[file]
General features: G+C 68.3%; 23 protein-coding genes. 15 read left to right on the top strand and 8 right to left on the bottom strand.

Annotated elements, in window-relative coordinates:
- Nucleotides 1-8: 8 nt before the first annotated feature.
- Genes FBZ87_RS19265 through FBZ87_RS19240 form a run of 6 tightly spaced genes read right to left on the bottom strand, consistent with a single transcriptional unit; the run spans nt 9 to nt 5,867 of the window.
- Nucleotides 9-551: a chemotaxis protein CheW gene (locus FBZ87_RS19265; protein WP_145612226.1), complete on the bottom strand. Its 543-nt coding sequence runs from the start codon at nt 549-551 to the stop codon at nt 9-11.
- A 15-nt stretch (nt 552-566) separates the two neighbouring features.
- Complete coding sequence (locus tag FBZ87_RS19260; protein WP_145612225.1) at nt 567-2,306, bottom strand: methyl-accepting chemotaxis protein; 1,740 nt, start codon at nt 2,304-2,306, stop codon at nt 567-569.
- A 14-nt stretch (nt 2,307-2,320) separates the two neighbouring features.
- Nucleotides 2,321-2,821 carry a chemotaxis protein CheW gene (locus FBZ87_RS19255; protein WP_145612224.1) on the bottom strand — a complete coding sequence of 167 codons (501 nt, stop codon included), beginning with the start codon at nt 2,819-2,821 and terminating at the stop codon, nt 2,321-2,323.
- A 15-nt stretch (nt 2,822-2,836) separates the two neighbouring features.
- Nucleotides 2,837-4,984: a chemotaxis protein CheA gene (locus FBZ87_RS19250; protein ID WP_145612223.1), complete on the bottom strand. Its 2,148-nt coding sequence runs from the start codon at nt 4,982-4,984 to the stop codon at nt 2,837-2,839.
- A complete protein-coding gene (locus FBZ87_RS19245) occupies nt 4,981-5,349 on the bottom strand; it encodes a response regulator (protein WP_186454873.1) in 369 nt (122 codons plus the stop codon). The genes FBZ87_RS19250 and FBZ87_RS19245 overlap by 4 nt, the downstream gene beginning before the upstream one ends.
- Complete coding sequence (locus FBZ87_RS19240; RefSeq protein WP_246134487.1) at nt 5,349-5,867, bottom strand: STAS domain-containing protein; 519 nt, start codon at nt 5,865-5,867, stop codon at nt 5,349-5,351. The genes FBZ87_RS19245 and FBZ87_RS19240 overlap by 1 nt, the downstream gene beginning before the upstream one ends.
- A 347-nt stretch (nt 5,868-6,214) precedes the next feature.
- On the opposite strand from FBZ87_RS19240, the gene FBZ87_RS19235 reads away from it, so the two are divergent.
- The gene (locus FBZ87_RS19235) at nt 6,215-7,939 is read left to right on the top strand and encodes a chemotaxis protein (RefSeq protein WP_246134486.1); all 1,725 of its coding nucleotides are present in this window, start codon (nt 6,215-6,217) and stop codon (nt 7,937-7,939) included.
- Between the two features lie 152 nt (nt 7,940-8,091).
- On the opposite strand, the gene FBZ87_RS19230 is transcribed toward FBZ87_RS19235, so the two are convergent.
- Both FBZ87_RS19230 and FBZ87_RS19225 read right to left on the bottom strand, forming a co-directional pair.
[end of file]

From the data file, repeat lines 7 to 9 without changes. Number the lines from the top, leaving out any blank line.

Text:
- Complete coding sequence (locus tag FBZ87_RS19260; protein WP_145612225.1) at nt 567-2,306, bottom strand: methyl-accepting chemotaxis protein; 1,740 nt, start codon at nt 2,304-2,306, stop codon at nt 567-569.
- A 14-nt stretch (nt 2,307-2,320) separates the two neighbouring features.
- Nucleotides 2,321-2,821 carry a chemotaxis protein CheW gene (locus FBZ87_RS19255; protein WP_145612224.1) on the bottom strand — a complete coding sequence of 167 codons (501 nt, stop codon included), beginning with the start codon at nt 2,819-2,821 and terminating at the stop codon, nt 2,321-2,323.